Let $\mathcal X$ be a smooth proper finite type Deligne-Mumford stack over $\mathbb C$ that is generically a scheme. Let $X$ be its coarse moduli space.

If $\mathcal X$ can be defined over $\overline{\mathbb Q}$, then $X$ can be defined over $\overline{\mathbb Q}$. This is because "the base-change of the coarse moduli space is the coarse moduli space of the base-change".

Does the converse hold?

What if we drop the properness condition?

My motivation is mere curiosity.


No. Even if $X$ is "defined over $\overline{\mathbb{Q}}$" in the sense that $X$ is isomorphic to $X_0\otimes_{\overline{\mathbb{Q}}} \mathbb{C}$ for some variety $X_0$ over $\overline{\mathbb{Q}}$, nonetheless the stack $\mathcal{X}$ may not be defined over $\overline{\mathbb{Q}}$.

For instance, let $X_0$ be $\mathbb{P}^1_{\overline{\mathbb{Q}}}$ so that $X$ is $\mathbb{P}^1_{\mathbb{C}}$. Now let $t_0,t_1,t_2\in \mathbb{P}^1_{\mathbb{C}}(\mathbb{C})\setminus\{0,1,\infty\}$ be three distinct points such that at least one is transcendental, e.g., $2$, $3$, $\pi$. Denote by $$f:Y\to X,$$ the genus $2$, hyperelliptic curve branched over $$\{0,1,\infty,t_0,t_1,t_2\}.$$ There is an action of $\mathbb{Z}/2\mathbb{Z}$ on $Y$ via the hyperelliptic involution. Let $\mathcal{X}$ be the quotient Deligne-Mumford stack, $$\mathcal{X} = [Y /(\mathbb{Z}/2\mathbb{Z})].$$ The coarse moduli space is $X$, via the unique morphism $\pi: \mathcal{X}\to X$ that factors $f$. Of course $X$ is defined over $\overline{\mathbb{Q}}$. However, the branch divisor of the morphism $\pi$ is not defined over $\overline{\mathbb{Q}}$ as a subscheme of $X$. Thus, also $\mathcal{X}$ is not defined over $\overline{\mathbb{Q}}$.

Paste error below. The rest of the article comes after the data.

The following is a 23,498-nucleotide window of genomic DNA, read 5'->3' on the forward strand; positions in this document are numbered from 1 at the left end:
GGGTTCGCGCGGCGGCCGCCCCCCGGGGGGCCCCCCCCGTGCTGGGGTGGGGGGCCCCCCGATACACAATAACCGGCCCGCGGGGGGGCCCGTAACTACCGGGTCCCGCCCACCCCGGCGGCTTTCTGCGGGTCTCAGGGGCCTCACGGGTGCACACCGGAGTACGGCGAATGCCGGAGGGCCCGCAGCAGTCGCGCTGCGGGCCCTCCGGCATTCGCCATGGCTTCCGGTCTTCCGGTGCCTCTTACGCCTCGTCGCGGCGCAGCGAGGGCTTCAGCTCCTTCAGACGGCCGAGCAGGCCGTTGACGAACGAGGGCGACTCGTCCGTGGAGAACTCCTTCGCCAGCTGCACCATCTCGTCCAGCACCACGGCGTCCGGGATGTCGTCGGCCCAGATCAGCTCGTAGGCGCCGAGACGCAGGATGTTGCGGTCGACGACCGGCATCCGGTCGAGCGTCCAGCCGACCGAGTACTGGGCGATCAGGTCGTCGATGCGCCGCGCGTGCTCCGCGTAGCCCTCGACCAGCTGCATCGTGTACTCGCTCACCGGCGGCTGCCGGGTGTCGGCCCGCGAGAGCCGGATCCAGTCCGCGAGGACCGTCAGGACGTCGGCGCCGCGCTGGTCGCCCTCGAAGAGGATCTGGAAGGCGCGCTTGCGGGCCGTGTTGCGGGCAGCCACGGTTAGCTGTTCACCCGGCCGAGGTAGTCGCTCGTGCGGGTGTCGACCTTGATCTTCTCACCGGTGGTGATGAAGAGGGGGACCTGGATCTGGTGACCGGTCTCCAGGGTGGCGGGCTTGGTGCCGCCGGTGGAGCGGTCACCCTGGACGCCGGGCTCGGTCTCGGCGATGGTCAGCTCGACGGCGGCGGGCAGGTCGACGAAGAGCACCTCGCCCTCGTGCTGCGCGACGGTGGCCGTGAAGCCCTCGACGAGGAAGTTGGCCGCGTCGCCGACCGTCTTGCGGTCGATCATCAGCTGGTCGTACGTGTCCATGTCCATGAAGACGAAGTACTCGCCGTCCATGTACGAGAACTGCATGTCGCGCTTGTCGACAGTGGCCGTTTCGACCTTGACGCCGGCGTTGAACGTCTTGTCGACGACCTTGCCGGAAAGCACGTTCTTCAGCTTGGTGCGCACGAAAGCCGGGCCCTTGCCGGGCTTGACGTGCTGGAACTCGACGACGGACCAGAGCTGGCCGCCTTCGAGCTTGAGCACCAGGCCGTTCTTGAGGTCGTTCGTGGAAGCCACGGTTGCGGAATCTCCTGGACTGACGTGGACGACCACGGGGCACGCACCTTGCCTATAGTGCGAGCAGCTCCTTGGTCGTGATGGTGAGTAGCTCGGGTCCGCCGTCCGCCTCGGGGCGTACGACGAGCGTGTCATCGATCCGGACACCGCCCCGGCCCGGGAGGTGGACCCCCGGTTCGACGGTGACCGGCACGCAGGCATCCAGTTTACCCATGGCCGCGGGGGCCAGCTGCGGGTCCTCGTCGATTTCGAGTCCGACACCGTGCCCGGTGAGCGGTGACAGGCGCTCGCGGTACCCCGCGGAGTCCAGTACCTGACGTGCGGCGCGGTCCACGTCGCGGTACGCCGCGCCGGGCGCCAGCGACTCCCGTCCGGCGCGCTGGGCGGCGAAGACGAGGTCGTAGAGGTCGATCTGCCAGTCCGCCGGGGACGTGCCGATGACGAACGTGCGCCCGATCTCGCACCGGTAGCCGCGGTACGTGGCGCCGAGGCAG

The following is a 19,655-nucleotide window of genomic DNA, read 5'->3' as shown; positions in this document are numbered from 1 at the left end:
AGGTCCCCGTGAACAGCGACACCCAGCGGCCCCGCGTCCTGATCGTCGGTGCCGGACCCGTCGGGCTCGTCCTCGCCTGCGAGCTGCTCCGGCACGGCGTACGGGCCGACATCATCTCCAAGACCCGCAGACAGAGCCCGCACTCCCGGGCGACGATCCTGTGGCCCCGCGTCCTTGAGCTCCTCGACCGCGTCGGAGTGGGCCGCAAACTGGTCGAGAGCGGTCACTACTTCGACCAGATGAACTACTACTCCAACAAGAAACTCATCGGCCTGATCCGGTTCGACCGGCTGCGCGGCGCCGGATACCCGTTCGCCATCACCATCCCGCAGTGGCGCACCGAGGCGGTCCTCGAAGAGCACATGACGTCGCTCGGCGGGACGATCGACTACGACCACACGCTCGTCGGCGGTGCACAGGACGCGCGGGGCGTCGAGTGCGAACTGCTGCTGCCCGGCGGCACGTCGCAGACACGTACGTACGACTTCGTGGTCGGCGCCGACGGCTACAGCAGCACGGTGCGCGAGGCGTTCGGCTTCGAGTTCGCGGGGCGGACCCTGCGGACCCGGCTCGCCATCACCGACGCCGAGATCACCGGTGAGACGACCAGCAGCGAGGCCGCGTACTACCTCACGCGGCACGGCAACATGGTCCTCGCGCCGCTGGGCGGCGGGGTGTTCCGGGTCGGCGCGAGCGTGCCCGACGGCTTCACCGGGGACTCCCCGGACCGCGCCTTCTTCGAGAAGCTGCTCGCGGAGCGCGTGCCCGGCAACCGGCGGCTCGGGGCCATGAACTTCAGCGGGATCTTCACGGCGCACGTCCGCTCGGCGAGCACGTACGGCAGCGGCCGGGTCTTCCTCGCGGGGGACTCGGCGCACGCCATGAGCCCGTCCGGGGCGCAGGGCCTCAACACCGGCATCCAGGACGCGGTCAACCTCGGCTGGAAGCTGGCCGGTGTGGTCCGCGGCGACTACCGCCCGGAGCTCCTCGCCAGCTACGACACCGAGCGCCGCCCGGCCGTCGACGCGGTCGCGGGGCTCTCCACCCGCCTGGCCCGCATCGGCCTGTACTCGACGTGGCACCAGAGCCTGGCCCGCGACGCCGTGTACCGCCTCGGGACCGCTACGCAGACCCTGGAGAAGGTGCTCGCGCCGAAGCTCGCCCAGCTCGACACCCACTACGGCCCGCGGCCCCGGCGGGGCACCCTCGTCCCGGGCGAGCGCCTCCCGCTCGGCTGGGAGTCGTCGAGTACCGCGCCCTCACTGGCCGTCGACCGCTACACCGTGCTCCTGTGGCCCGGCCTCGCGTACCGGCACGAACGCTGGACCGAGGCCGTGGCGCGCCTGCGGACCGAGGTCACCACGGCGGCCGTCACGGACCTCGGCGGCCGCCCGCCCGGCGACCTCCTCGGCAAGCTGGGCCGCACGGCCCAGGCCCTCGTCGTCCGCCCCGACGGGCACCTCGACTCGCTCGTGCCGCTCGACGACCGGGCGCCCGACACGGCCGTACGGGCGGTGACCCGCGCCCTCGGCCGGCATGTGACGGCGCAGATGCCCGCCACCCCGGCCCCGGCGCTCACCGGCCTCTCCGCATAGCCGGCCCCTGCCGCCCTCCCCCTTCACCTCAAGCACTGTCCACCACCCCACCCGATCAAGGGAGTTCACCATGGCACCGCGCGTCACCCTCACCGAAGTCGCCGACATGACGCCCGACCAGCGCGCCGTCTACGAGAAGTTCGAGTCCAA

Added by OP:

It might be useful to (slightly) generalize the above construction.

Let $X=\mathbb P^1_{\mathbb C}$ and let $f:Y\to X$ be a hyperelliptic curve with branch locus $D$ (and $Y$ of positive genus). Write $U=X\backslash D$. Let $\mathcal X$ be the stack $[Y/G]$. Then the unique morphism $\pi:\mathcal X \to X$ that factors $f:Y\to X$ is the coarse moduli space of $\mathcal X$. Suppose that $U$ can't be defined over Qbar. Then $Y\to X$ (and $Y$) can't be defined over $\overline{\mathbb Q}$ (as the hyperelliptic involution is unique). Therefore, $\mathcal X\to X$ and $\mathcal X$ can't be defined over Qbar.

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    $\begingroup$ It seems to me that hyperelliptic is overkill and you could do exactly the same thing in the elliptic case, ramified at $0,1,\infty,\pi$. $\endgroup$ – Ben Wieland May 12 '14 at 0:07
  • $\begingroup$ @Ari: What you added contains a mistake. "Bonus: we can find $\mathcal{X}$ such that $Y$ and $X$ are defined over $\mathbb{Q}$, but $\mathcal{X}$ isn't. (Just take $Y = X = \mathbb{P}^1$)". That is impossible. This is the reason that I chose the example I chose, where the morphism $\pi$ is "characteristic". $\endgroup$ – Jason Starr May 12 '14 at 12:58
  • $\begingroup$ I suppose the characteristic aspect of the hyperelliptic involution is the answer to my question: while it marginally complicates the construction, it simplifies the proof. $\endgroup$ – Ben Wieland May 12 '14 at 21:51